OGD is a procedure that enables the doctor to examine the lining of the upper part of your gastrointestinal tract, i.e., the esophagus (swallowing tube), stomach and duodenum (first portion of the small intestine) using a thin flexible tube with its own video camera and light source. OGD is usually performed to evaluate symptoms of persistent upper abdominal pain, nausea, vomiting, difficulty swallowing, heartburn, anemia and abdominal bloating.

OGD is more accurate than x-ray films for detecting inflammation, ulcers or tumors of the esophagus, stomach and duodenum. Upper endoscopy can detect early cancer and can distinguish between benign and malignant (cancerous) conditions when biopsies (small tissue samples) of suspicious areas are obtained.

Biopsies are taken for many reasons and do not necessarily mean that cancer is suspected. OGD is also used to treat conditions present in the upper gastrointestinal tract. A variety of instruments can be passed through the endoscope that allow many abnormalities to be treated directly with little or no discomfort, for example, stretching narrowed areas, removing polyps (usually benign growths) or swallowed objects, or treating upper gastrointestinal bleeding. Safe and effective endoscopic control of bleeding has reduced the need for trans fusions and surgery in many patients.

It is necessary to have a completely empty stomach for the safest and best possible examination. You must stop all solid and liquid intake 8 hours prior to your scheduled exam to help reduce the risk of aspiration.

Several days before the examination you should notify the physician of any medications you take regularly, any heart or lung conditions (or any major diseases), and whether you have any drug allergies.

You should alert your physician if you require antibiotics prior to undergoing dental procedures, since you may need antibiotics prior to OGD as well. You should alert the doctor if you are on blood thinners.

The doctor will review with you why OGD is being performed, potential complications from OGD, and alternative diagnostics or therapeutic options that are available. A local anesthetic may be applied to your throat and an intravenous sedative will be given to make you more comfortable during the OGD procedure; most patients remember or feel very little of the examination and many patients fall asleep during the endoscopy.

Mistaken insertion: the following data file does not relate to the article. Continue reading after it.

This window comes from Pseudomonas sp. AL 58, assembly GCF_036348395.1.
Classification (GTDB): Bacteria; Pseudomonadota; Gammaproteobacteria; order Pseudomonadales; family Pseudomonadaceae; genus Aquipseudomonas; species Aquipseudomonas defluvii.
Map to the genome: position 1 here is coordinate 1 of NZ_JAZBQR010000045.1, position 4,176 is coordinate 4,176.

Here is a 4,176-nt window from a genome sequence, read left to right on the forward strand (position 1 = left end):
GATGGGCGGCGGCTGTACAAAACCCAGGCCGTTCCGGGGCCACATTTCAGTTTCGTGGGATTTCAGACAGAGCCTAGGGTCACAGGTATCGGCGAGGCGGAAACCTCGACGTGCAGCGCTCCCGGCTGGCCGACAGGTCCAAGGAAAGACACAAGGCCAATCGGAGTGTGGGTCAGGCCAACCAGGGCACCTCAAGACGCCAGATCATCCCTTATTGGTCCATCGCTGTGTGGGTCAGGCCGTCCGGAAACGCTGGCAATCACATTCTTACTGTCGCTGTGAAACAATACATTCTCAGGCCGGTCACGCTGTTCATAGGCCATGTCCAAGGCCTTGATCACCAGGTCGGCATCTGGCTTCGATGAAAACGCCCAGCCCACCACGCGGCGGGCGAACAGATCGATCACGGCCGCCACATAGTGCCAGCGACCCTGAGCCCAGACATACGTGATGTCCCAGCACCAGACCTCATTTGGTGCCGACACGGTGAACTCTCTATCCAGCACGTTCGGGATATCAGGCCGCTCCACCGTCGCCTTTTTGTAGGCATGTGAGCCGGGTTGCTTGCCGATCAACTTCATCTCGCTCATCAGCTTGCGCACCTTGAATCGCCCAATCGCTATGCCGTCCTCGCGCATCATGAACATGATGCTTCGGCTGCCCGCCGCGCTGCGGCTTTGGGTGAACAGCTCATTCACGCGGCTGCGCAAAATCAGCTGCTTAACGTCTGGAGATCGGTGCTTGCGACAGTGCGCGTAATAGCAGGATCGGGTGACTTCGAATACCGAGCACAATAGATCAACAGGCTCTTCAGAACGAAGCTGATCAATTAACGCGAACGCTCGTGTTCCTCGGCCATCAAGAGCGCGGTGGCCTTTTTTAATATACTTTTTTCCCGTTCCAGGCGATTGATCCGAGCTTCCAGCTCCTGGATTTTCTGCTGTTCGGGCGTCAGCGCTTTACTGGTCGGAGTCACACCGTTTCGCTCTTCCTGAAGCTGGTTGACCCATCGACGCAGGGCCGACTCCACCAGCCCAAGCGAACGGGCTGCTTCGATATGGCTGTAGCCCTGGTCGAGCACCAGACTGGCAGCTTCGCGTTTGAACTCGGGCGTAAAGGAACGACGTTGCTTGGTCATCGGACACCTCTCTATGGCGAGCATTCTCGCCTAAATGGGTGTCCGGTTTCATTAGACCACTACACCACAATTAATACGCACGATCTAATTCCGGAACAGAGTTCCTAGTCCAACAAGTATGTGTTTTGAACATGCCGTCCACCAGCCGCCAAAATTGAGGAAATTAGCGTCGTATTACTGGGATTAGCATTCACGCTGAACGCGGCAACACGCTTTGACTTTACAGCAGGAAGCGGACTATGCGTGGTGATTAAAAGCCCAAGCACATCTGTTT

Some patients may also receive antibiotics before the procedure. The endoscopy begins with you lying comfortably on your left side. The endoscope is passed through the mouth, esophagus and stomach into the duodenum.

The instrument does not interfere with breathing. Air is introduced through the instrument and may cause temporary bloating during and after the procedure. The endoscopy usually lasts between 5 and 15 minutes.

Video of the procedure

After the test, you will be monitored in the recovery room until most of the effects of the medication have worn off.

Your throat may be a little sore for a while, and you may feel bloated right after the procedure because of air introduced into your stomach during the test.

In most circumstances, your doctor can inform you of your test results on the day of the procedure; however, the results of any biopsies or cytology samples will take several days.

OGD is generally safe. Complications can occur but are rare when the endoscopy is performed by physicians with special training and experienced in this procedure. BLEEDING may occur in approximately 0.1% from a biopsy site or where a polyp was removed.

It is usually minimal and rarely requires blood transfusions or surgery. PHLEBITIS or localized irritation of the vein into where medication was injected may rarely cause a tender lump that may last several weeks, but this will go away eventually.

The application of heat packs or hot moist towels may help relieve the discomfort. Other potential risks include a REACTION TO THE SEDATIVES used and complications from heart or lung diseases. Major complications, e.g. PERFORATION (a tear that might require surgery for repair) are very uncommon (less than 1%).

It is important for you to recognize early signs of any possible complication. If you begin to run a fever after the procedure, begin to have trouble swallowing, or have increasing throat, chest or abdominal pain, let your doctor know right away.

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